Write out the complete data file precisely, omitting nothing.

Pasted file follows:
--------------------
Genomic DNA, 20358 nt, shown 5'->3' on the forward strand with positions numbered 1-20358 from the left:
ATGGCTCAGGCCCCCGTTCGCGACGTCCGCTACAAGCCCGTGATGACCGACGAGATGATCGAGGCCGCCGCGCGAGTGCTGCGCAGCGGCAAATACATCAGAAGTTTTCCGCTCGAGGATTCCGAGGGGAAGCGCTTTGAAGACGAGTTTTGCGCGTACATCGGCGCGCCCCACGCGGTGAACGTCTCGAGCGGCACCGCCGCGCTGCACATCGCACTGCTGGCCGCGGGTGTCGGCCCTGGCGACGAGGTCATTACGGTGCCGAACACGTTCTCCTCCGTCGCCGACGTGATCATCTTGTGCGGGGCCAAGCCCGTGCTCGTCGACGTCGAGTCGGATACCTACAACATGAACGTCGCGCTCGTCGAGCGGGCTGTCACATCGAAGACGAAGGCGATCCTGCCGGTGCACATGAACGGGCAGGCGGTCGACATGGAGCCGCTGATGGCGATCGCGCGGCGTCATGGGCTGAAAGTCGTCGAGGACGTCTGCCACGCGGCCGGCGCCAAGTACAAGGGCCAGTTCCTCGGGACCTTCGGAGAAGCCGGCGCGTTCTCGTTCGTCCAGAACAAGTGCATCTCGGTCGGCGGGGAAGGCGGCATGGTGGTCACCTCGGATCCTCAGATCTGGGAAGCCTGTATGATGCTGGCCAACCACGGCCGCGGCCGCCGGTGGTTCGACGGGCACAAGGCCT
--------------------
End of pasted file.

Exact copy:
Genomic DNA, 20358 nt, shown 5'->3' on the forward strand with positions numbered 1-20358 from the left:
ATGGCTCAGGCCCCCGTTCGCGACGTCCGCTACAAGCCCGTGATGACCGACGAGATGATCGAGGCCGCCGCGCGAGTGCTGCGCAGCGGCAAATACATCAGAAGTTTTCCGCTCGAGGATTCCGAGGGGAAGCGCTTTGAAGACGAGTTTTGCGCGTACATCGGCGCGCCCCACGCGGTGAACGTCTCGAGCGGCACCGCCGCGCTGCACATCGCACTGCTGGCCGCGGGTGTCGGCCCTGGCGACGAGGTCATTACGGTGCCGAACACGTTCTCCTCCGTCGCCGACGTGATCATCTTGTGCGGGGCCAAGCCCGTGCTCGTCGACGTCGAGTCGGATACCTACAACATGAACGTCGCGCTCGTCGAGCGGGCTGTCACATCGAAGACGAAGGCGATCCTGCCGGTGCACATGAACGGGCAGGCGGTCGACATGGAGCCGCTGATGGCGATCGCGCGGCGTCATGGGCTGAAAGTCGTCGAGGACGTCTGCCACGCGGCCGGCGCCAAGTACAAGGGCCAGTTCCTCGGGACCTTCGGAGAAGCCGGCGCGTTCTCGTTCGTCCAGAACAAGTGCATCTCGGTCGGCGGGGAAGGCGGCATGGTGGTCACCTCGGATCCTCAGATCTGGGAAGCCTGTATGATGCTGGCCAACCACGGCCGCGGCCGCCGGTGGTTCGACGGGCACAAGGCCT